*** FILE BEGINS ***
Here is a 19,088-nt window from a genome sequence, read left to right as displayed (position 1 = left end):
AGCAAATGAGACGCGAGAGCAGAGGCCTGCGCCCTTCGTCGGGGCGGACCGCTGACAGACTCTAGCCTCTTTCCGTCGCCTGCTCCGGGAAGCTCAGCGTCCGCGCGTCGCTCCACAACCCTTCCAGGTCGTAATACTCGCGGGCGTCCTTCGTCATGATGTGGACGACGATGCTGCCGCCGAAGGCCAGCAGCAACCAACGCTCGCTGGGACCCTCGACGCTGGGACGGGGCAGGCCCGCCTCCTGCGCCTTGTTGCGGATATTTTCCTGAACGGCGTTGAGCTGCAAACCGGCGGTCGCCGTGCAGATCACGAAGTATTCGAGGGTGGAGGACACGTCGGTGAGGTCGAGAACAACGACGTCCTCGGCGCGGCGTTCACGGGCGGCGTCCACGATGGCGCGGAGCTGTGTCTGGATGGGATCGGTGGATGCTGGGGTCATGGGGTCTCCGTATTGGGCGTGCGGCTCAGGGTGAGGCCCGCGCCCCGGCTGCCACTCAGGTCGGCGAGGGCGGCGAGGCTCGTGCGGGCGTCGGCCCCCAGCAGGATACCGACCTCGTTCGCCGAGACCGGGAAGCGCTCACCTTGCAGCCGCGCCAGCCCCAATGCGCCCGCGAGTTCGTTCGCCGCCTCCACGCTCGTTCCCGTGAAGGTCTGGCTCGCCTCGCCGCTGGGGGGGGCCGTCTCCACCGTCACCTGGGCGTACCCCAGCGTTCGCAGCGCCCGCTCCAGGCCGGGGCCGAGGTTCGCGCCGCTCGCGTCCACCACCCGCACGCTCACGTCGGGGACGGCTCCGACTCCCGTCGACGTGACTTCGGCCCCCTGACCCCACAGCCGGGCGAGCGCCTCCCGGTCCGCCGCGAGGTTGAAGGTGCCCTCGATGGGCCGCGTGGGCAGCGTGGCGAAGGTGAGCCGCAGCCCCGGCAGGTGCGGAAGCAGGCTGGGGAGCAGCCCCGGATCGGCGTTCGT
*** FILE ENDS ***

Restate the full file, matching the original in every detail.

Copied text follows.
Here is a 19,088-nt window from a genome sequence, read left to right as displayed (position 1 = left end):
AGCAAATGAGACGCGAGAGCAGAGGCCTGCGCCCTTCGTCGGGGCGGACCGCTGACAGACTCTAGCCTCTTTCCGTCGCCTGCTCCGGGAAGCTCAGCGTCCGCGCGTCGCTCCACAACCCTTCCAGGTCGTAATACTCGCGGGCGTCCTTCGTCATGATGTGGACGACGATGCTGCCGCCGAAGGCCAGCAGCAACCAACGCTCGCTGGGACCCTCGACGCTGGGACGGGGCAGGCCCGCCTCCTGCGCCTTGTTGCGGATATTTTCCTGAACGGCGTTGAGCTGCAAACCGGCGGTCGCCGTGCAGATCACGAAGTATTCGAGGGTGGAGGACACGTCGGTGAGGTCGAGAACAACGACGTCCTCGGCGCGGCGTTCACGGGCGGCGTCCACGATGGCGCGGAGCTGTGTCTGGATGGGATCGGTGGATGCTGGGGTCATGGGGTCTCCGTATTGGGCGTGCGGCTCAGGGTGAGGCCCGCGCCCCGGCTGCCACTCAGGTCGGCGAGGGCGGCGAGGCTCGTGCGGGCGTCGGCCCCCAGCAGGATACCGACCTCGTTCGCCGAGACCGGGAAGCGCTCACCTTGCAGCCGCGCCAGCCCCAATGCGCCCGCGAGTTCGTTCGCCGCCTCCACGCTCGTTCCCGTGAAGGTCTGGCTCGCCTCGCCGCTGGGGGGGGCCGTCTCCACCGTCACCTGGGCGTACCCCAGCGTTCGCAGCGCCCGCTCCAGGCCGGGGCCGAGGTTCGCGCCGCTCGCGTCCACCACCCGCACGCTCACGTCGGGGACGGCTCCGACTCCCGTCGACGTGACTTCGGCCCCCTGACCCCACAGCCGGGCGAGCGCCTCCCGGTCCGCCGCGAGGTTGAAGGTGCCCTCGATGGGCCGCGTGGGCAGCGTGGCGAAGGTGAGCCGCAGCCCCGGCAGGTGCGGAAGCAGGCTGGGGAGCAGCCCCGGATCGGCGTTCGT